Two alumnae who were selected as Freidheim Fellows presented their research on two pressing problems facing society: abortion and the ideological divide.
Shelby Braun and Sarah Kilpatrick discussed these issues and possible solutions during their presentations Tuesday night in the Lassiter Rotunda of PBA’s Warren Library.
The Freidheim Fellows program is part of the LeMieux Center for Public Policy, one of Palm Beach Atlantic’s six Centers of Excellence. The program is named for donors Marguerite “Mitzi” Freidheim and her husband, Cyrus. Fellows receive guidance from former U.S. Sen. George S. LeMieux, as well as a stipend to cover research costs and an independent study course.
The program provides an opportunity to discuss issues “in a way that is thoughtful, respectful and profound,” said LeMieux. “That’s what we need in this country.”
Shelby Braun presented her findings via Zoom while she studied at Oxford. Braun, a psychology major from Wellington, Florida, joined via Zoom from Oxford University, where she is continuing her studies. Braun chose her topic, State Level Strategies for Reducing the Incidence of Abortion, and was well into her research before the Supreme Court’s decision on Dobbs v. Jackson Women’s Health Organization, holding that there is no constitutional right to an abortion.
“The effects of the decision are still to be determined because most state legislatures have not met since the decision came down allowing states to set their own abortion policies,” Braun said. Braun’s adviser was Dr. James Todd, associate professor of politics and an expert on the Supreme Court and constitutional law.
Previously, states’ efforts to restrict abortion included prohibiting abortion after a specific gestational age, banning the use of public funds for abortion, restricting private insurance coverage, allowing private healthcare providers to refuse to participate in abortions, mandating counseling prior to an abortion and waiting periods.
“While New York has some of the most permissive abortion laws, Texas has among the most restrictive,” Braun said. In Texas, public, private and marketplace health insurance plans are not allowed to subsidize abortions in case of severe health risks to the mother, and abortions are banned after a fetal heartbeat is detected.
She found that “when insurance coverage for abortion is an option, it will be used to the full extent,” adding, “insurance is a very, very powerful tool that can be used to regulate abortion.”
Braun said “because state laws are so different, there is a lack of data to create effective policies for preventing unintended pregnancies.” She proposed mandated reporting measures and more transparency in data about abortions.
Shelby Kilpatrick presents her findings on using history education to bridge the ideological divide in today’s society. Kilpatrick, a politics major and history minor from Land o’ Lakes, Florida, is working in New York with plans to ultimately attend law school. Her topic was on improving the teaching of U.S. history as a way to address the ideological division in society. Dr. Elizabeth Stice, associate professor of history, served as Kilpatrick’s adviser.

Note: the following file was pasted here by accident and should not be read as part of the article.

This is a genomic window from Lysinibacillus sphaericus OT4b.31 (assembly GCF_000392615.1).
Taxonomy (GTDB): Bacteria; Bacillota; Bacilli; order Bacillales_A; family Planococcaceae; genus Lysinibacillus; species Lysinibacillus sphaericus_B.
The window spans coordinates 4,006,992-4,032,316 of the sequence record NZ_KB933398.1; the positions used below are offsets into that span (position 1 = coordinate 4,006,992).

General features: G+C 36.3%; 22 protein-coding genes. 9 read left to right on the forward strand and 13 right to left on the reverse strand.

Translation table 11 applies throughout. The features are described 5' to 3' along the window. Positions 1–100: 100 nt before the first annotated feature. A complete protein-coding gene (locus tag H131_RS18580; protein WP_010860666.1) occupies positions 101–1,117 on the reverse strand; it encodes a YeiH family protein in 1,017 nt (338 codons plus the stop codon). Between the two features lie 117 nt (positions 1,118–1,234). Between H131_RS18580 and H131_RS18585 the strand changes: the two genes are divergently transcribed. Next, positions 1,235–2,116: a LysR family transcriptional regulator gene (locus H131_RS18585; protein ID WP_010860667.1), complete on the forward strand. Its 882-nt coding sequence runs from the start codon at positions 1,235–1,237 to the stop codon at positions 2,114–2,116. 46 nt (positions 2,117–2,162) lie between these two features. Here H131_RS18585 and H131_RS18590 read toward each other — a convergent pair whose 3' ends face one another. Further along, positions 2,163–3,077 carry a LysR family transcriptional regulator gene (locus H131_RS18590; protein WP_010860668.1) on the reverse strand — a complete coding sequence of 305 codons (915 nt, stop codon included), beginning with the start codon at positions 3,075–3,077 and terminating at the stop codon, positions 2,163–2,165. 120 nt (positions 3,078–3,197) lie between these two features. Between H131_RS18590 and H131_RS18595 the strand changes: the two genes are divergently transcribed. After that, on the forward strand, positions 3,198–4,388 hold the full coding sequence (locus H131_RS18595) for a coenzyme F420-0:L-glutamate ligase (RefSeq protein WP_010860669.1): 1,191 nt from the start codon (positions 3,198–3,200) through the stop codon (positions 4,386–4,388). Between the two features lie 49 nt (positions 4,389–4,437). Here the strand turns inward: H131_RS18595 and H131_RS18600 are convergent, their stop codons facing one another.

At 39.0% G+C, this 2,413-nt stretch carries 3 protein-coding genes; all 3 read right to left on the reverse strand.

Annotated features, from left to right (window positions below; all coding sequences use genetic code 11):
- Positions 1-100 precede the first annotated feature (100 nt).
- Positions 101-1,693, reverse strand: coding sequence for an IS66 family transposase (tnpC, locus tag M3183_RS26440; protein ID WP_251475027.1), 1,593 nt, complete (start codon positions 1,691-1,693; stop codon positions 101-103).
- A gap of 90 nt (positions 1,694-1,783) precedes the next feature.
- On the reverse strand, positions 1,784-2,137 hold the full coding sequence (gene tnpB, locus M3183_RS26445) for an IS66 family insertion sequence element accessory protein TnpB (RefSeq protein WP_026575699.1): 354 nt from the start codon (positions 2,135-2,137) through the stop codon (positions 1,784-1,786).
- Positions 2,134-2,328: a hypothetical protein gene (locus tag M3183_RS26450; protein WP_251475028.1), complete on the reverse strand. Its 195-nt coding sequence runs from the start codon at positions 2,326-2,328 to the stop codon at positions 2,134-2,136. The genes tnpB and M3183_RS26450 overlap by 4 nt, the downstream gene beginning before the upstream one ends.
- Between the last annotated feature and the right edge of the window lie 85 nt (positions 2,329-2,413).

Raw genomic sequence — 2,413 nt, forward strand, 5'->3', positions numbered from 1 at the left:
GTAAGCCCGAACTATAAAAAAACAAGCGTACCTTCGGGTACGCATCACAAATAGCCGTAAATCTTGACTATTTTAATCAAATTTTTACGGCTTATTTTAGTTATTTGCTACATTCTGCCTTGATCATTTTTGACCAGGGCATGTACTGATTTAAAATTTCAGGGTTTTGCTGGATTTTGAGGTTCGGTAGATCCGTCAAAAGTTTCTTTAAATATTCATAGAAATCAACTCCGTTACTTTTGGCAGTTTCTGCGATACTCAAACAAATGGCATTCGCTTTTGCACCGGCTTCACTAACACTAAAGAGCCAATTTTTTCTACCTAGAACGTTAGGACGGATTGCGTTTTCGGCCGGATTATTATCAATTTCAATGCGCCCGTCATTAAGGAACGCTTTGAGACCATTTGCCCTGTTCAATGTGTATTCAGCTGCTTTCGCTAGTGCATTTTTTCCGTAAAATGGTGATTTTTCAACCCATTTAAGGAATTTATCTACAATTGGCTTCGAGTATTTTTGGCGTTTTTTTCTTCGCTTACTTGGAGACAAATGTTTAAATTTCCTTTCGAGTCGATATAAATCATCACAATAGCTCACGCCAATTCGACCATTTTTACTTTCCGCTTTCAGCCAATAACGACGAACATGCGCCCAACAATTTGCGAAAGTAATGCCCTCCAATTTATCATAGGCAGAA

“Science, technology, engineering and math (STEM) are highly prioritized, and rightly so,” Kilpatrick said. But while many Americans believe history is the most valuable subject, “only half can identify when the Civil War took place, and only 18 percent understand what the Emancipation Proclamation is,” Kilpatrick said.
“Up until President Lyndon B. Johnson’s Great Society programs in the 1960s, education was largely dependent on the states. Even after that and up until President George W. Bush’s No Child Left Behind Act, the federal government focused on standards, rather than content,” she said.
Instead of a national policy, Kilpatrick proposed a market-based solution through the College Board. The College Board is recognized by all states as an effective avenue for high school students to earn college credit through AP courses. While the College Board requires teachers to use primary sources, it doesn’t dictate what those sources have to say.
“It’s non-profit, it’s non-partisan and it’s not federally endorsed,” Kilpatrick said.
“AP education is subsidized for lower-income families in some states but not in others, which creates unequal access to education,” Kilpatrick said. She proposed the federal government subsidized the $97 fee for the end-of-year AP tests required for credit.
LeMieux said he loved Kilpatrick’s proposal because “it’s targeted, focused and doable.” Stice asked how Kilpatrick envisioned history and civics interaction.
Kilpatrick replied, “History lays the foundation so students can be strong civic members.”
Hattie Murray, a political science and pre-law student from Lakeland, Tennessee, and Caleb Bowman, a history major from Jacksonville, Florida, were selected as Freidheim Fellows. Murray will examine the federal government’s use of nominally private entities to censor free speech. Bowman’s topic is U.S. involvement in Yemen and its role in the U.S. relationship with Iran.
Photo 2: Shelby Braun presented her findings via Zoom while she studied at Oxford.
Photo 3: Shelby Kilpatrick presents her findings on using history education to bridge the ideological divide in today’s society.